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Walmart Is Suing This Grocery Chain For Stealing Technology

The "innovations were simply taken without permission" the lawsuit says.

Lots of innovations inside grocery stores have been introduced in the last few years, from Amazon and Whole Foods' Just Walk Out technology to smart carts being used now in several supermarket chains. But one major retailer has filed a lawsuit against another for allegedly stealing one of their new features.

Earlier this week Walmart filed paperwork suing BJ's Wholesale Club accusing it of stealing the self-checkout option available on its Sam's Club app that it worked on perfecting for years, according to CNBC.

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The Sam's Club Scan & Go feature launched in 2016, and BJ's allegedly almost identical version called ExpressPay became available in late 2021. "Express Pay is an apparent copy of Sam's Club's Scan & Go, merely changing the in-app colors and changing the name from Scan & Go to Express Pay," Walmart says.

The lawsuit also states that Walmart's "innovations were simply taken without permission" by BJ's despite multiple patents on the technology and now it is suing for "significant damage and irreparable harm."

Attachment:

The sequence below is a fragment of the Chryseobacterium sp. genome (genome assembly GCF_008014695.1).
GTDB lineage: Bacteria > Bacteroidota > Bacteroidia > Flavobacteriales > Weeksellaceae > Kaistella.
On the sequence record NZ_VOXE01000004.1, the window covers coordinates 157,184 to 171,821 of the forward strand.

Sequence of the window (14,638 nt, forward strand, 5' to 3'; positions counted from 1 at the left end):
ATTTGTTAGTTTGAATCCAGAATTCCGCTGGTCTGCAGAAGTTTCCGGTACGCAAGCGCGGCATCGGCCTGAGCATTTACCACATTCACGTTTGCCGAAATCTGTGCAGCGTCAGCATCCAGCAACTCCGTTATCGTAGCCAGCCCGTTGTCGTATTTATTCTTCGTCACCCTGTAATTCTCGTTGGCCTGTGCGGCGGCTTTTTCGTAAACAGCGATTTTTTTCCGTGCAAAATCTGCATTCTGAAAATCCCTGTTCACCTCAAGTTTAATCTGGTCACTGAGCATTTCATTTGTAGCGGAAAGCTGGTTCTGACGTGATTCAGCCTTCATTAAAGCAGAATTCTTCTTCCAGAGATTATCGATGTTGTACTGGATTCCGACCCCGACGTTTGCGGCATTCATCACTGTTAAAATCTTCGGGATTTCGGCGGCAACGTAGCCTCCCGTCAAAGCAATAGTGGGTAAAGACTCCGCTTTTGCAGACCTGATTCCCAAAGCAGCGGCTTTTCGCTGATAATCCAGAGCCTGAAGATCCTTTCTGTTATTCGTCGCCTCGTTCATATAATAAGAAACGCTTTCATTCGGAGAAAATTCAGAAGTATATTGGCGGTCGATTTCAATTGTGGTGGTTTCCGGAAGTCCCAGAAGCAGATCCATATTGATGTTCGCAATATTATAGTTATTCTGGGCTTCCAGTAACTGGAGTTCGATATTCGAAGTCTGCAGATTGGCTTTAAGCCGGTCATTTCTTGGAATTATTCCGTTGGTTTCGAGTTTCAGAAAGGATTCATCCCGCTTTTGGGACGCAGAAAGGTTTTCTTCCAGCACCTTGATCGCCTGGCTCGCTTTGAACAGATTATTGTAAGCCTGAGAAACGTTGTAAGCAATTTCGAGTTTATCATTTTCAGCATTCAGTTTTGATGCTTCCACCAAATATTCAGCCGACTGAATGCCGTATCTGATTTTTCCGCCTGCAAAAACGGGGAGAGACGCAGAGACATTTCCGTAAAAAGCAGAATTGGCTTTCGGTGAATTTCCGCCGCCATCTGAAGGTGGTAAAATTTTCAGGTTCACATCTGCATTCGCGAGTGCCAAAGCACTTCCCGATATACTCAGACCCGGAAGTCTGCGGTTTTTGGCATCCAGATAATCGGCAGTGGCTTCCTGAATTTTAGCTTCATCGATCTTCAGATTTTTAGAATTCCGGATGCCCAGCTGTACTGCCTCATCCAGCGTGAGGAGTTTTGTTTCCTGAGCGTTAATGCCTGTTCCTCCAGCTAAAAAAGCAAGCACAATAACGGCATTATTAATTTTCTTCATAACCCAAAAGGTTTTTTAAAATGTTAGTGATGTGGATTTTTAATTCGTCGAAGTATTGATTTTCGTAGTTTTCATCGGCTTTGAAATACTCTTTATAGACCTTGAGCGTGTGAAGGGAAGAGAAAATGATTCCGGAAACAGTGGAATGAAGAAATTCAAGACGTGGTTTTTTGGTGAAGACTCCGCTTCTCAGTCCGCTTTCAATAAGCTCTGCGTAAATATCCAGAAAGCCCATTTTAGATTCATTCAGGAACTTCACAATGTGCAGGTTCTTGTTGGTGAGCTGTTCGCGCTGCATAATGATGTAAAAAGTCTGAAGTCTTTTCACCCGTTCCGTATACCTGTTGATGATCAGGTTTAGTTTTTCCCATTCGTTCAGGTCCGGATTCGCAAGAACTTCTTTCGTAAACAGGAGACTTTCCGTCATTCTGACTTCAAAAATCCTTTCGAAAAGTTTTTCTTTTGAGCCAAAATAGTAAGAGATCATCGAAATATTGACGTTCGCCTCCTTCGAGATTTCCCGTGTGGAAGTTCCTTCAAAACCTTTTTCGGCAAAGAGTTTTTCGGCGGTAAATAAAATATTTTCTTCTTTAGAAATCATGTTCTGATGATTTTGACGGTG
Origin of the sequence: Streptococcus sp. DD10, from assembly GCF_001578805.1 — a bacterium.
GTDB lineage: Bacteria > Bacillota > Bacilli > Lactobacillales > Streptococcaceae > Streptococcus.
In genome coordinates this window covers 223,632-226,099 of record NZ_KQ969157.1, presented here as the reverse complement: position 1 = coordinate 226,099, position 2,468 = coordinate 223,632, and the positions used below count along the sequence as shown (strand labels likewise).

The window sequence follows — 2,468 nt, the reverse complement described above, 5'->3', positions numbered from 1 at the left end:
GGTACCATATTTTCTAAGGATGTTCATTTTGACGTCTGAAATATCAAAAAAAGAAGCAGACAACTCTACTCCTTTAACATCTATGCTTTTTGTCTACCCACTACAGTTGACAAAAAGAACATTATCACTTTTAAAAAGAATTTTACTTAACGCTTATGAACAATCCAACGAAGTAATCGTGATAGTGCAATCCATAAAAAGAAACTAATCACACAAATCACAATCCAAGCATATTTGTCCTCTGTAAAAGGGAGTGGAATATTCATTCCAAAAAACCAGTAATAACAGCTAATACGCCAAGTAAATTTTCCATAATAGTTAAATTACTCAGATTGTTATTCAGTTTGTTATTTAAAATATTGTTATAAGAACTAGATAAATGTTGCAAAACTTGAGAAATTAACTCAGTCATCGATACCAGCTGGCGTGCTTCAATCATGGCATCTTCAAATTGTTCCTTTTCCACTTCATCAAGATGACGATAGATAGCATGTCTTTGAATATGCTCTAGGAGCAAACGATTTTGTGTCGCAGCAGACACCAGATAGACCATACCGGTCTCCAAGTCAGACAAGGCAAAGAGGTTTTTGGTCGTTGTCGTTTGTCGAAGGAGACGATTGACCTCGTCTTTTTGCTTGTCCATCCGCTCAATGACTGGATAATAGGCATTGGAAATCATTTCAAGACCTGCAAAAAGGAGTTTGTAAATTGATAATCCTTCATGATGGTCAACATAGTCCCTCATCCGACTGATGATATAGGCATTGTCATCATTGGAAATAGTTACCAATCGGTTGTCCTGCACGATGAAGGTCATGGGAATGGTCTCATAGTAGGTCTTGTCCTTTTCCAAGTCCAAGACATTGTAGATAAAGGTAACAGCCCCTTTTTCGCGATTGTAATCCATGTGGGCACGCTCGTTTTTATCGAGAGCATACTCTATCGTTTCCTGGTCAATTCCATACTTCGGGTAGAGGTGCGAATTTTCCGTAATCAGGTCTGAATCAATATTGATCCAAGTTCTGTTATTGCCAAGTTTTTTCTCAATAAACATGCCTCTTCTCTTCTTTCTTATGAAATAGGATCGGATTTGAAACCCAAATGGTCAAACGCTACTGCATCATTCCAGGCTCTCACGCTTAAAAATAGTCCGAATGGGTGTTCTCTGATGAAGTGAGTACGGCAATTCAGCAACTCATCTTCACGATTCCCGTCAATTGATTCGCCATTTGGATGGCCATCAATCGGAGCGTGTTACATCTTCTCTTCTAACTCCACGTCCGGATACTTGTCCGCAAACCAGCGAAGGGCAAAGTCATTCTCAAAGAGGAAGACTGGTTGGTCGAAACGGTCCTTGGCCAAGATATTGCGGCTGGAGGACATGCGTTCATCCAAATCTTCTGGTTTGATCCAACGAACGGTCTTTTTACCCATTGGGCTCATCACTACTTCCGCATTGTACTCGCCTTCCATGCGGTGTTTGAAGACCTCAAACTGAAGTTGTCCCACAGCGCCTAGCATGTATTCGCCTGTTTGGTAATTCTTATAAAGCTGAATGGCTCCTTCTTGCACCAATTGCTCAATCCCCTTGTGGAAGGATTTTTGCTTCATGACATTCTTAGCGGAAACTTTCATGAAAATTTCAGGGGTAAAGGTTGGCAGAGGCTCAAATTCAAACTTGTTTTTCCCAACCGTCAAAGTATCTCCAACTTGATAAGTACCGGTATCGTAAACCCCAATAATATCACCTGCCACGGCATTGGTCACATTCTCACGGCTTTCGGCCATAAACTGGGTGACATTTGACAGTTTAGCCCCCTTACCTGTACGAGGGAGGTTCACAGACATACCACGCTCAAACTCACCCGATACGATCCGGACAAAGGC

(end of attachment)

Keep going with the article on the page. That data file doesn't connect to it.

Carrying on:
Sam's Club Scan & Go
Courtesy of Sam's Club

Sam's Club members started really taking advantage of the technology during the COVID-19 pandemic, leading Walmart to recently adopt it for Walmart+ subscribers. To use it shoppers open the app, scan the item's barcode or search for it using the "Find an item" feature, pay once they are done, and show a digital receipt on the way out of the warehouse to an employee who scans it. It also works at Sam's Club gas stations.

BJ's ExpressPay
Courtesy of BJ's

On its website BJ's says its ExpressPay option can be used by selecting "In-Club Mode" on its app, scanning the item's barcode and adding it to your cart, paying on the app, and showing the code on the way out.

Neither Walmart nor BJ's has responded to Eat This, Not That!'s requests for comment.

The news of the lawsuit comes as BJ's is gearing up to open new warehouses across the country in Michigan, Florida, and other states.

Amanda McDonald
Amanda has a master's degree in journalism from Northwestern University and a bachelor's degree in digital journalism from Loyola University Chicago. Read more about Amanda